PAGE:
NOAA expects more storms in an "average" hurricane season
More tropical storms and hurricanes will take place during an "average" Atlantic hurricane season, the National Oceanic and Atmospheric Administration announced Friday in its new guidelines.
Why it matters: NOAA attributed the uptick in hurricanes to better reconnaissance technology and climate change warming the oceans and atmosphere, which may make the storms more common and destructive.
By the numbers: NOAA's new average is based on recorded storm and hurricane activity over a 30-year period from 1991-2020. Previously, the agency used the period from 1981-2010.
- NOAA now considers the average number of named tropical storms in a given year to be 14, up from 12 named storms during its earlier reference period. The average number of hurricanes is now 7, compared to the former average of 6.
- The average for major hurricanes (Category 3, 4 or 5 with wind speeds over 110 miles per hour) remains unchanged at 3.
What they're saying: “These updated averages better reflect our collective experience of the past 10 years, which included some very active hurricane seasons,” said Matt Rosencrans, seasonal hurricane forecaster at NOAA’s Climate Prediction Center.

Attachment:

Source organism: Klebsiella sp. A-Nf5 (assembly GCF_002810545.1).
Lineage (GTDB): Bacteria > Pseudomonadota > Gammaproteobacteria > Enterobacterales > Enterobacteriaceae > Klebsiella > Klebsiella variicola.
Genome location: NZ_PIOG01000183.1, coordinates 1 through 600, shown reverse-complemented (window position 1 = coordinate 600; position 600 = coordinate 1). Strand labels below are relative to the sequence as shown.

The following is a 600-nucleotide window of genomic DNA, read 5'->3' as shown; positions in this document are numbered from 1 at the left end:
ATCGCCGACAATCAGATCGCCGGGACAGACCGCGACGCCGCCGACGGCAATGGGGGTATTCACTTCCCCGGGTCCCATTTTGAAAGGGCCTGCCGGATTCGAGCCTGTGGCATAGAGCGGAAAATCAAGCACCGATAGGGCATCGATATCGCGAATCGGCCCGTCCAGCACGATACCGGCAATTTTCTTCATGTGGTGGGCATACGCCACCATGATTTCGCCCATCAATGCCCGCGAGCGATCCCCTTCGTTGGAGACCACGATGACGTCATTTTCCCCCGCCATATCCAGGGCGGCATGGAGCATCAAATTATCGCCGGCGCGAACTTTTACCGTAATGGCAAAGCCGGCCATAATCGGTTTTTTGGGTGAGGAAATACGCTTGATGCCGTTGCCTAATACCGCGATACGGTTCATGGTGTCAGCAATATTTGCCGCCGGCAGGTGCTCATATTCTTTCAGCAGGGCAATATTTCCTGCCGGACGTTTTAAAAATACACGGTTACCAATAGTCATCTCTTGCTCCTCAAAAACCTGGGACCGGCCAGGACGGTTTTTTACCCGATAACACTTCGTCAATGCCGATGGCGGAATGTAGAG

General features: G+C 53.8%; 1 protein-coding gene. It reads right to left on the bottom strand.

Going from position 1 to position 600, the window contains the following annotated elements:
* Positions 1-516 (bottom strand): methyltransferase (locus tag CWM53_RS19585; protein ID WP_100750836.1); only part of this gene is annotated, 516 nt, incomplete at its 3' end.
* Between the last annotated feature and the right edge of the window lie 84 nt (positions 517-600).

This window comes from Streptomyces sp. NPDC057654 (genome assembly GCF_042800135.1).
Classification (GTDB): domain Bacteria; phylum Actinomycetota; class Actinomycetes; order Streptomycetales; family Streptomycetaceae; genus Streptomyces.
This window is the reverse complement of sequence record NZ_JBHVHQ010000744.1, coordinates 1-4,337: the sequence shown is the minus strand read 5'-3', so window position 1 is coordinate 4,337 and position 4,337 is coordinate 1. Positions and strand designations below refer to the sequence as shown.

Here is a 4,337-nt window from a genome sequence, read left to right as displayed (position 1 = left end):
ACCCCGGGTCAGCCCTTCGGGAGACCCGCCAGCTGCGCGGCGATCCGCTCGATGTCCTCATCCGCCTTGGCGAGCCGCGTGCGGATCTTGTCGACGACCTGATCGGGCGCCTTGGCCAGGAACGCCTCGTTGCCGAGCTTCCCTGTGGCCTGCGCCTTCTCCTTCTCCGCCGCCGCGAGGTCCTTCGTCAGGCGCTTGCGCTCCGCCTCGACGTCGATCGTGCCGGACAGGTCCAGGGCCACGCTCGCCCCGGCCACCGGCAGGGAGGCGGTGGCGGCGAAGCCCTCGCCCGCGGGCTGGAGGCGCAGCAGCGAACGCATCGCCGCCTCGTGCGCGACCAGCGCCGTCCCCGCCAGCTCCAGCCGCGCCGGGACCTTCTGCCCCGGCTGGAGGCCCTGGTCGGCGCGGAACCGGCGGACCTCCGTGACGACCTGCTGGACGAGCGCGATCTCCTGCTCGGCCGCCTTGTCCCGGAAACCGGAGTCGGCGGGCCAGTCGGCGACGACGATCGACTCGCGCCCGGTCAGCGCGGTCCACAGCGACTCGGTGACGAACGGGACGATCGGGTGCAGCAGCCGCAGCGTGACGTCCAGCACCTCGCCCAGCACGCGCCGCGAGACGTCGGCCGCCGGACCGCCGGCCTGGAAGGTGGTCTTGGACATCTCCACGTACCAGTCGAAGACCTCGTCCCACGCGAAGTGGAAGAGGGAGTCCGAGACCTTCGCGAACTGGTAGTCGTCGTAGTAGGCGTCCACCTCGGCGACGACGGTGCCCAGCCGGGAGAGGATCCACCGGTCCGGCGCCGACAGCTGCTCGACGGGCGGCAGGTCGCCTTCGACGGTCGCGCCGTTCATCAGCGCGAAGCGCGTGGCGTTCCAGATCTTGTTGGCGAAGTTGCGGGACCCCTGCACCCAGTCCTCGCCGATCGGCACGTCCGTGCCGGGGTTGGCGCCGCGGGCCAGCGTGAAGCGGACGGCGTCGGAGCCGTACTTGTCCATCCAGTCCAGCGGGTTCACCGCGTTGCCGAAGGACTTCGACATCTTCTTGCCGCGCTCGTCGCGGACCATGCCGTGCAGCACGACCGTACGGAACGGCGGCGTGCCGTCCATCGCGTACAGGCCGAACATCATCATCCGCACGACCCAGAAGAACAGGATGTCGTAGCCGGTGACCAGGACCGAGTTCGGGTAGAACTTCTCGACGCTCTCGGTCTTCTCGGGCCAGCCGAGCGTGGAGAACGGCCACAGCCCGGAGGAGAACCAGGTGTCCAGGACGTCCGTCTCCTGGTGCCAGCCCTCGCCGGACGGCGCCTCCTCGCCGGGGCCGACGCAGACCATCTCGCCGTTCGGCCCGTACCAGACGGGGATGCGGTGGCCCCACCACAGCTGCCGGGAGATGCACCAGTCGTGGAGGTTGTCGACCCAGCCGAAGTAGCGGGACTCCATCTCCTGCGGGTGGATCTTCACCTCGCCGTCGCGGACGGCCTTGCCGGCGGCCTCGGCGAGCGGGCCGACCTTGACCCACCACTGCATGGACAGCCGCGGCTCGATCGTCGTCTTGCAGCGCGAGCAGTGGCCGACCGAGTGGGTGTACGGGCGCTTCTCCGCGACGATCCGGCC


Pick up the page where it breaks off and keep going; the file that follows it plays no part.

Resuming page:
- “NOAA scientists have evaluated the impacts of climate change on tropical cyclones and determined that it can influence storm intensity."
- "Further research is needed to better understand and attribute the impacts of anthropogenic forcings and natural variability on tropical storm activity," Rosencrans said.
The big picture: The Biden administration, in its first budget proposal to Congress unveiled on Friday, proposed $6.9 billion in funding for NOAA in the 2022 fiscal year.
- That's up $1.4 billion from the amount allocated in the budget adopted for the 2021 fiscal year — and would be the largest increase for the agency if approved by Congress.
What's next: The new hurricane averages will apply to the 2021 Atlantic season, which begins on June 1 and runs through Nov. 30.